Sr. Software Engineer, Technologist, Agile follower, Tech solution provider
I looked at archive.org and found a website I put live in 2001, which means I have been writing some code for 20 years. Of course, I am not going to give a link to that website still it will be safe to mention 20 years back in Kathmandu when people didn’t have an email I had built websites. I uploaded it over a 33.8k modem with a dial-up connection. Kids these days will not even know the sound of that modem (yes I am old).
Coming back to the topic, this is an “oversimplified” guide to showing the difference between backend, frontend, full-stack, and (in my own terms) super stack development of course, with a web development focus. Let’s get started.
Software engineering is a hot topic these days and hearing random people like a minister urging people to learn to code is amusing at times. They make it look as if learning to code is easy and getting a high paid job after you know how to code is a piece of cake. Simple common sense, it is not. Anyways, the most common things software engineers build are websites and web applications. This post highlight the paths you can take in the web development aspect of software engineering.
Yes, there is going to be a lot of oversimplification for this blog post. If I go into a lot of detail it will confuse many people and I want this piece to be beginner-friendly. So to start with below is my understanding of backend, frontend, full-stack, and super stack development:
From the above image, it is pretty clear, blue thing (light and dark both) are frontend, green (+ some yellow the DB) is backend stuff. Orange is representing full stack and the bottom yellow line indicates super stack development. Let’s go into more details for each of them below:
It is clear that this is a comparison between ends and non-ends, backEND, frontEnd, full-stack, and super stack. A quick distinction is what you see rendered on the web browser is usually frontend, the languages that talks to the datastore are mostly backend. If the software work consists of both backend and frontend it can be termed full-stack. So what is the super stack work, read on…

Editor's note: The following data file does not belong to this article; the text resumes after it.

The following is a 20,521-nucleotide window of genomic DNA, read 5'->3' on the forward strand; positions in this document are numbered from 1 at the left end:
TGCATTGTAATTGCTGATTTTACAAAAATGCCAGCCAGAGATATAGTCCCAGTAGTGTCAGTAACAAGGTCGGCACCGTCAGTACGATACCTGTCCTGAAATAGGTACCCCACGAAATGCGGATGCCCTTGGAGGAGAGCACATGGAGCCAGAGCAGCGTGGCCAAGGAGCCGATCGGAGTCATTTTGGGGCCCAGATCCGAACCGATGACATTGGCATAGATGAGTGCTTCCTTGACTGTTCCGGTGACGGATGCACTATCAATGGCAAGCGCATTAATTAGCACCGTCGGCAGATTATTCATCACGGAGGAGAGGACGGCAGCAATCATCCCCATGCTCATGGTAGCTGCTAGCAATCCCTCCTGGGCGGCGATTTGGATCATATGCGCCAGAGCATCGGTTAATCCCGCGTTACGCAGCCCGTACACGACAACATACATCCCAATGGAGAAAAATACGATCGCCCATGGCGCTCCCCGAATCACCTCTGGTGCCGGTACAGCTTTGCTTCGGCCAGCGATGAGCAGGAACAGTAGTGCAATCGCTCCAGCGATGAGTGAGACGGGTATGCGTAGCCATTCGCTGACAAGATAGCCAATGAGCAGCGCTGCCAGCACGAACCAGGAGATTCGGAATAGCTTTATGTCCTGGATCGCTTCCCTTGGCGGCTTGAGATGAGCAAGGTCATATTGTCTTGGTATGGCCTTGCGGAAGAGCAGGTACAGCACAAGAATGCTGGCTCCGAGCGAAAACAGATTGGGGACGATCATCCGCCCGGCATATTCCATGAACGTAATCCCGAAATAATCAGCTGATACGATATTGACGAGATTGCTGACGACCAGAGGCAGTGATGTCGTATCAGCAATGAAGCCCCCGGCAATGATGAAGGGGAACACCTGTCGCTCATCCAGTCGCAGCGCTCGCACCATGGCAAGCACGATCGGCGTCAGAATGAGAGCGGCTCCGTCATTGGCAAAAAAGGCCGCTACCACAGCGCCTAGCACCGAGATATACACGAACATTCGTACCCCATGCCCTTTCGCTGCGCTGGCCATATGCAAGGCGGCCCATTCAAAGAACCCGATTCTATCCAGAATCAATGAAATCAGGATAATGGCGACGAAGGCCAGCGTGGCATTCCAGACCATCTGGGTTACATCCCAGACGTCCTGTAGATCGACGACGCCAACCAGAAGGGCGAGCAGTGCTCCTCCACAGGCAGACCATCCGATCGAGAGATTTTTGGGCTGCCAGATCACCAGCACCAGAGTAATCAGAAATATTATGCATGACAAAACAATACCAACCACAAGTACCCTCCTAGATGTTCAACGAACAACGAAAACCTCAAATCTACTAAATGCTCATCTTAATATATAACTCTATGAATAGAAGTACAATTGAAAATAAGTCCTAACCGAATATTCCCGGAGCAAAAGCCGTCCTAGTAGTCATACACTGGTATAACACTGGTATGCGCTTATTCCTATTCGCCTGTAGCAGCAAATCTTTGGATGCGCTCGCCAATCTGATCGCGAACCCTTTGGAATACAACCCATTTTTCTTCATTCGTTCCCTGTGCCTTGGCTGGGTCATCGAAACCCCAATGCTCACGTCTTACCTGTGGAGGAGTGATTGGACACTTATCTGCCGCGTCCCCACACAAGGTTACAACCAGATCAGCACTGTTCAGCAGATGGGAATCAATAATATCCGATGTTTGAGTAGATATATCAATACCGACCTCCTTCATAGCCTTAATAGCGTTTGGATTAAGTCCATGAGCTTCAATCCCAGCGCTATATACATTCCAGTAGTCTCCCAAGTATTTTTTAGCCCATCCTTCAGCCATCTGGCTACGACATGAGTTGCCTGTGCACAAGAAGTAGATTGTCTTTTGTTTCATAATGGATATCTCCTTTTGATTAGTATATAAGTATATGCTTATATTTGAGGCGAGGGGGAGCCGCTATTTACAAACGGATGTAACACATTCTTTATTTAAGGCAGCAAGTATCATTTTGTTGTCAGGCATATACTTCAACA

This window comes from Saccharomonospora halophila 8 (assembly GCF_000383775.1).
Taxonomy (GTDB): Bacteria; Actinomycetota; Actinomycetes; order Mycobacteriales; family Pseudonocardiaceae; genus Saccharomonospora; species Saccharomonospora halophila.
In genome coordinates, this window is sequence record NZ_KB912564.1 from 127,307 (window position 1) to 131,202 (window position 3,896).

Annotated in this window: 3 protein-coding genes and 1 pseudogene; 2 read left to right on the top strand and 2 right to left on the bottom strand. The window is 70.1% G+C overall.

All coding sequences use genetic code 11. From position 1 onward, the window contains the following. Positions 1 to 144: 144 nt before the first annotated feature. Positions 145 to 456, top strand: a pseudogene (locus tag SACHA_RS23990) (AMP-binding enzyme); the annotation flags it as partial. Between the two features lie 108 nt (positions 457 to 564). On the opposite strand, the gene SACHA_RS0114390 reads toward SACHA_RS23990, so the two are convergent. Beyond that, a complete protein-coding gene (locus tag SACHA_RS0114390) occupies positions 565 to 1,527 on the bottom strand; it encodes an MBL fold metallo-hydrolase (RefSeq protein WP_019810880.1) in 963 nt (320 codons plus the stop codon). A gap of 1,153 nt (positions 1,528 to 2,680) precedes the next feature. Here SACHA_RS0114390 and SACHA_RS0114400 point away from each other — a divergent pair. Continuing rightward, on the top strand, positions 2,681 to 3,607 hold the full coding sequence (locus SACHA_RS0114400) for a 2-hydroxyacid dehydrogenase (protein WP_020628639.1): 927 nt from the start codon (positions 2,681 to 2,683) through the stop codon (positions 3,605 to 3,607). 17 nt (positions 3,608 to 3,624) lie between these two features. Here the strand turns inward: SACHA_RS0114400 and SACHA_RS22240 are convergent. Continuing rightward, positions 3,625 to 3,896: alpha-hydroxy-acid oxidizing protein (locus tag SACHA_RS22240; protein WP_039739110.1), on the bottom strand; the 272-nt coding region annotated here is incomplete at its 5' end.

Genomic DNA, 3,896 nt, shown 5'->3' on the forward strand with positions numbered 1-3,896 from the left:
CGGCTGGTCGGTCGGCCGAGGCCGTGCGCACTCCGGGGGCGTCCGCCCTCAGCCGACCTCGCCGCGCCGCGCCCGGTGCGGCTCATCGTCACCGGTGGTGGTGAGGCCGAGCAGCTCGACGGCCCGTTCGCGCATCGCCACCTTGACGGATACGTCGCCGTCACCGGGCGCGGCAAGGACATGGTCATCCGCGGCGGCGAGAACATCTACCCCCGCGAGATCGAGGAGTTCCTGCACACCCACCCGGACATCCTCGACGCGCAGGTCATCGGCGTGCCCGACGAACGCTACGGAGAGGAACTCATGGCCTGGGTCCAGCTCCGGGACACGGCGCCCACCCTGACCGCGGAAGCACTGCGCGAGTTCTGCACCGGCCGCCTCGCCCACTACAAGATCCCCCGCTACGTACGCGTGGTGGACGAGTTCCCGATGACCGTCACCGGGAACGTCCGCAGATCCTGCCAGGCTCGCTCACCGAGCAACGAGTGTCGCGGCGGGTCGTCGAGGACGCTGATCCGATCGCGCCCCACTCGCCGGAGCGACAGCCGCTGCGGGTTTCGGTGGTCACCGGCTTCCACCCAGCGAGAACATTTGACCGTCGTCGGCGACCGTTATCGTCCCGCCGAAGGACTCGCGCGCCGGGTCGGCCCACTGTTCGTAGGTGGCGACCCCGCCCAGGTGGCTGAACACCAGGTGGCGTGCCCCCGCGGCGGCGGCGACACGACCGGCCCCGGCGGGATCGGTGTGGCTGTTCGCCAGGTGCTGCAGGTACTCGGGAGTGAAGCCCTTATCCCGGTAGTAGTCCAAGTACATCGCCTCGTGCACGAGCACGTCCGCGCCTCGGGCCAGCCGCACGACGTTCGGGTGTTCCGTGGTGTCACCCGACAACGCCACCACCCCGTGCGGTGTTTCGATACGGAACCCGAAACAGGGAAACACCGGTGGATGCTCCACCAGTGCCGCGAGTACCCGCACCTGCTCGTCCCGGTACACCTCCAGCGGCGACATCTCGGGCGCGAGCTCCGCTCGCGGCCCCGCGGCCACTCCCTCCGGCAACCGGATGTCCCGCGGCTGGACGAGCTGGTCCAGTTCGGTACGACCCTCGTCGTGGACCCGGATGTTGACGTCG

Rather than segmenting yourself as a backend or frontend developer, let’s look at it from the work point of view. Generally, as software engineers, we are solution providers so sometimes doing some work that is not your specialty would be good. It is in our best interest to develop T shaped skills. Let’s jump to an overview of the types of development work.
I would recommend having a look at this popular roadmap for technologies you might want to be aware of to become a proficient frontend, backend or DevOps engineer.
I will write only points for each of the web development work categories and keep it high level. Let’s zoom in.
Some of my observations about backend development:
There are many things I am skipping here like knowledge of data structure and algorithms, HTTP, operating system knowledge, NoSQL database, Message Brokers, etc but that is intentional as this is an oversimplified high-level summary.
Following are my views on Frontend development:
I would consider Mobile App development as a special category of Frontend development, that might be a discussion for another blog post.
Following is my understanding of full-stack development work:
The term “full-stack developer” seems over demanding to me, I have met a couple of people who are real full-stack developers, they are mythical. Still, most of the software engineers I know “can” do full-stack tasks but identify themselves more as a backend or frontend engineer.
Super stack development
Let’s unfold my views about the “super stack” development work:
Super stack development work focuses on real end to end delivery of the task or project. It might encompass creating and updating a CI/CD pipeline to help everyone in the team. It can also include setting up servers or Kubernetes pods dependent on where and how the company you work for deploys its web applications.
This post is not about backend, frontend, full-stack, and super stack “developer”, it’s about the development work and skills a software engineer would need to carry out that task.
Rather than saying I am x-end or y-stack, as software engineers if we strive to add more value to the business without overstepping responsibilities, everyone wins including our customers.